Key Differences Between Visa, Mastercard, Discover, and American Express

Get to know the four major credit card processing networks.

Credit cards from the four major card networks lie atop a dollar bill.
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In the United States, there are four major credit card processing networks—Visa, MasterCard, Discover, and American Express. These processing networks set the guidelines for credit card processing, set the fees for processing credit cards, and facilitate the credit card transactions. Credit card processing networks may work with separate issuing banks who make credit cards available to consumers. Issuing banks also bill consumers for their transactions and collect payments for outstanding balances.

Credit Card Issuing

While Visa, Mastercard, Discover, and American Express have the infrastructure for moving credit card transactions, only American Express and Discover are also the banks that work with merchants and consumers and handling the financing.

If you have a Visa or Mastercard, you may have noticed that you make payments to your credit card issuer, not to the processing network. Visa and Mastercard do not issue credit cards themselves. Instead, these networks work with issuing banks who take on the risk of extending credit to consumers. Any time you see a Visa or Mastercard credit card, there’s another bank that issues the credit card. Bank of America, Capital One, and Chase are examples of issuing banks, also known as credit card issuers.

American Express and Discover

Rather than partner with banks and credit unions to issue their credit cards, American Express and Discover act as both the processing network and the issuer for most their credit cards. Until 2004, Visa and Mastercard blocked banks that issued their cards from issuing American Express and Discover cards. Following a successful antitrust lawsuit against Visa and Mastercard, American Express and Discover began issuing cards through other banks, but still issue the majority of their credit cards and assume the risk associated with extending credit cards to consumers.

American Express initially only issued charge cards, a type of card that requires cardholders to pay their balance in full each month. American Express has added revolving credit cards to its offering, tends to cater to more affluent cardholders, and also has a larger market share of business credit card users.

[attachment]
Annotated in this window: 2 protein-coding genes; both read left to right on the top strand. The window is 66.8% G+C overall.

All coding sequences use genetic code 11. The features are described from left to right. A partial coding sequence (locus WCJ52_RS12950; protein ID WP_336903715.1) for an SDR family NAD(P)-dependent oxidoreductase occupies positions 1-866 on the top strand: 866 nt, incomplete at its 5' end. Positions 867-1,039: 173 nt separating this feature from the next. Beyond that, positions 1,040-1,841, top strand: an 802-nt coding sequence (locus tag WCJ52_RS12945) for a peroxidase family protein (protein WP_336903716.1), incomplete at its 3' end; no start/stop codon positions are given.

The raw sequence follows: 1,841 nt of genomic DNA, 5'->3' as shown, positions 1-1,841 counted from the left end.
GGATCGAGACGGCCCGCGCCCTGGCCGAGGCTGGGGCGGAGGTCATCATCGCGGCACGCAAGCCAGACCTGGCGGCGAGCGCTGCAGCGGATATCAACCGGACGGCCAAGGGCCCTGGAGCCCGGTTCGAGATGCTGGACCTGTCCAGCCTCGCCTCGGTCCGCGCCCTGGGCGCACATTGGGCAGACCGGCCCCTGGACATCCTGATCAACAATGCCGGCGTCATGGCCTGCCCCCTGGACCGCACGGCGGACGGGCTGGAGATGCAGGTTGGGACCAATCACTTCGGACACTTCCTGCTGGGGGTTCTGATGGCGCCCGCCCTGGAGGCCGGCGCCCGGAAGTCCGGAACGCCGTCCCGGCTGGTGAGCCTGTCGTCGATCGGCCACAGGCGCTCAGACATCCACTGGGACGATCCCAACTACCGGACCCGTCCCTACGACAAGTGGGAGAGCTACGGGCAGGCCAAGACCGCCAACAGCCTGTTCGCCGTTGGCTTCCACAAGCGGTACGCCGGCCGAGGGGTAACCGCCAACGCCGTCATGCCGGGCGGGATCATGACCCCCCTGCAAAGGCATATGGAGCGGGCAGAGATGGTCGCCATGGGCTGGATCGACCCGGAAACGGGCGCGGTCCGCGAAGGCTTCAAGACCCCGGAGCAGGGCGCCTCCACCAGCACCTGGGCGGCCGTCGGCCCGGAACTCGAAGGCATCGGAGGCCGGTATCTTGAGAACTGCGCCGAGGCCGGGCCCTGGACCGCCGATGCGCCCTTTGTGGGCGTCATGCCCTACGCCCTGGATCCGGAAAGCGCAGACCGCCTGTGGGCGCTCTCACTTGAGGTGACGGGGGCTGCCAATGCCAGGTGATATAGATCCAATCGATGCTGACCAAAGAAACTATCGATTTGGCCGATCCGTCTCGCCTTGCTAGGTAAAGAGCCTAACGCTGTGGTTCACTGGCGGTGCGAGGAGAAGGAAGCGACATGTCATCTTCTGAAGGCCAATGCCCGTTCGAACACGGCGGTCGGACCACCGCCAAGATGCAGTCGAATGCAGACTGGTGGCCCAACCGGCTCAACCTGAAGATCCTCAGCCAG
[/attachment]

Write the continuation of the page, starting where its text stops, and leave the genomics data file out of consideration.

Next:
Worldwide Acceptance

Credit cards from all four processing networks are accepted by merchants worldwide, but once you travel outside the United States, you’ll have more trouble finding merchants who accept American Express and Discover. American Express is accepted in more than 140 countries and territories. Discover is accepted in 190 countries and territories. Visa is accepted in more than 200 countries and territories and Mastercard is accepted in more than 210 countries and territories worldwide.

Credit Card Processing Fees

Most consumers are probably unaware of the costs associated with processing credit cards. It takes a lot of companies and resources to complete a credit card transaction. Credit card processing networks set an interchange rate which merchants pay to accept credit cards. The merchant’s bank may charge an additional fee on top of the interchange rate charged by processing networks.

The four major processing networks also differ when it comes to interchange fees, which are charged based on several different factors like the type of business and the type of credit card. Visa and Mastercard tend to set similar interchange rates. Discover’s interchange rate may be slightly higher. And the interchange rate for American Express credit cards is higher than other processing networks. Often, when businesses don’t accept American Express, it’s due to the higher interchange rate.

Debit Transaction Processing

A few of the major processing networks also process debit card transactions. Debit cards function similar to credit cards, but one major distinction is that debit card transactions are funded from a consumer’s bank account, rather than a line of credit. The majority of debit card transactions in the U.S. are handled over networks owned by Visa and Mastercard. Banks partner with Visa and Mastercard to make debit cards available for their customers.

Which Network Is the Best?

For many people, choosing a credit card based on the credit card issuer and the features of the individual card is better than choosing based on the credit card processing network. If most of your transactions will be made in the United States, you won’t run into much trouble using a credit card from any of the four major processing networks. However, if you plan to travel internationally, a Visa or Mastercard may be a better option since they have more worldwide acceptance.